Want a house for a song?
Start singing - or in this case, bidding. Shoshone County is auctioning off seven homes along the North Fork of the Coeur d’Alene River because they’re vulnerable to flooding.
The only catch is, buyers will have to move their new dream homes away from the river.
“If anybody wants to salvage one of those, they’re sure welcome,” said Harold VanAsche, who is organizing the auction. But “we want that house gone when you’re done. And we want the foundation knocked down.”
There’s no minimum bid for the houses in and around Kingston. Buyers will have 30 days to come up with the money, and 60 days to move the houses.
Moving a house can cost anywhere from $5,000 to $30,000, said Craig Catlow, a Spokane building mover.
But depending on how ambitious bidders are, it could be a sweet deal indeed. “You can bid any amount … most of the damage, believe it or not, has been repaired,” VanAsche said. “They’re very livable homes.”
He guesses the houses are worth from $30,000 to $100,000. Some are single-level, others are two-story.
The houses were purchased from the owners by the Federal Emergency Management Agency; the agency paid market value for them as a response to last year’s flooding. Residents weren’t forced to leave; they had the options of staying put, selling their houses, or using FEMA funds to have their homes elevated.
“Whenever you get high water, these are the ones that really take the hit,” said Mike Mongelli, Shoshone County’s flood plain administrator.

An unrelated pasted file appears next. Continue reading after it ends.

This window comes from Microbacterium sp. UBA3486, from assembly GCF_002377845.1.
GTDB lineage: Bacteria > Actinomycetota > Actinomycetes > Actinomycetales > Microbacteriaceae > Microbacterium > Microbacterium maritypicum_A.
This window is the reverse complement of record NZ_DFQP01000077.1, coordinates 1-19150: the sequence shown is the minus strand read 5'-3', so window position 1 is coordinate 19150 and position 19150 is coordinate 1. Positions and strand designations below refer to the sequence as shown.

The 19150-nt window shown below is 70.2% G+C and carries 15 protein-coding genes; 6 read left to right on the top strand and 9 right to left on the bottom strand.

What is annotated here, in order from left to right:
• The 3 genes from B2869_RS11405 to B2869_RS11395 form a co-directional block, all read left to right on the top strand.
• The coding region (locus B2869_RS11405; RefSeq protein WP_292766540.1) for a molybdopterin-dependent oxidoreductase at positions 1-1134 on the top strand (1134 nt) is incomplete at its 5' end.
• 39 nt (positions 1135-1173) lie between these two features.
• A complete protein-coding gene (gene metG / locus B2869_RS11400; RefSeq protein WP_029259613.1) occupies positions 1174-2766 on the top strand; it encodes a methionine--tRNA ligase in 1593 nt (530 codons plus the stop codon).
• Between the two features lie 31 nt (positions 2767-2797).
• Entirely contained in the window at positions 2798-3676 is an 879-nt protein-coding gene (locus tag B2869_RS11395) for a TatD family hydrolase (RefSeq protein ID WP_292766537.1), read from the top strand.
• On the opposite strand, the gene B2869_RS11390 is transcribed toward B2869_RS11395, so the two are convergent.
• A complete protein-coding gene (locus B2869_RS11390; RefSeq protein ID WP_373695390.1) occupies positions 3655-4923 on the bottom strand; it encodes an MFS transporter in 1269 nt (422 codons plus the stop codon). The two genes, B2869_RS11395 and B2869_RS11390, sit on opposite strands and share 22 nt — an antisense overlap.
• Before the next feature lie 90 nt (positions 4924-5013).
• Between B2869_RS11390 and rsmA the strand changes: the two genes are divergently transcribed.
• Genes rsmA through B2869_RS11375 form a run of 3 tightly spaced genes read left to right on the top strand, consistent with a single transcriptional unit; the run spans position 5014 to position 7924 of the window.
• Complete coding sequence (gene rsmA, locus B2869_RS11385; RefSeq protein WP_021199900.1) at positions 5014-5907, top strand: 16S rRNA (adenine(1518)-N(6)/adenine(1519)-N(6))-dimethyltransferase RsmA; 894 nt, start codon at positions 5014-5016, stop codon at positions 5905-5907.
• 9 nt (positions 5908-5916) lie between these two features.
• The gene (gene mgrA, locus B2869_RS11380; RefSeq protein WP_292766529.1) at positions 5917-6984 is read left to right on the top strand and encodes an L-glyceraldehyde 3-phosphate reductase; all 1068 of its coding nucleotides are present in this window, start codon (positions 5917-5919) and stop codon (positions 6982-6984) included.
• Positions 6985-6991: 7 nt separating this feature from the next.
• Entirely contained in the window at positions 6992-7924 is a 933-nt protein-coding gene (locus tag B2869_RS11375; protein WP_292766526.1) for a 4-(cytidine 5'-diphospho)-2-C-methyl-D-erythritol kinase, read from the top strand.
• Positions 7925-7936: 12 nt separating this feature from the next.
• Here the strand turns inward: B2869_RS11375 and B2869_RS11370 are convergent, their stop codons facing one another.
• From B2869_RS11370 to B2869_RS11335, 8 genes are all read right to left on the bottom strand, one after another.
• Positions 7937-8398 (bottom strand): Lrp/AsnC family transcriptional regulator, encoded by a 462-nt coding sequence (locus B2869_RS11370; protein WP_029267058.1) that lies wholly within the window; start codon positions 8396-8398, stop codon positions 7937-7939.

Three people along the river have already opted to have their homes elevated. One decided to do nothing.
And there’s another round of buyouts on the way in Enaville. VanAsche said 11 homes will be purchased for auction and six will be elevated. He isn’t sure when that will happen.
Duane Jerome is one of those who is waiting. He’s anxious to leave the riverbank because of the flooding danger, but it was a tough decision.
“We’ve been up the river 32 years and lived in this home since 1974,” Jerome said. “All of our children were born and raised on the river. They love this old home.”
It used to be a feed store in the ‘40s, Jerome waxes; then someone who had been drafted into World War II shot the owner. He was on the draft board.
“There’s really a lot of history behind our home,” Jerome said. “It’s sad for us to have to leave. But it’s really in our best interest to get out of here.”
He decided not to have the home elevated because his chimney would have to be taken apart and reassembled. The plumbing would have to be re-routed. He fears it would take years.
“Some houses just aren’t meant to be raised,” he decided. “We’ve already been through a lot with the floods. Why would we want to wait?”
The buyouts are a regular topic inside the Enaville Resort. Owner Joe Peak knows who’s selling, who’s raising, and who’s refusing to move.
Whatever their choice, everyone gets pretty emotional about it.
“They’re our neighbors,” Peak said. “It’s a pretty shattering thing when you have people who have lived a better part of their lives on this part of the river.”
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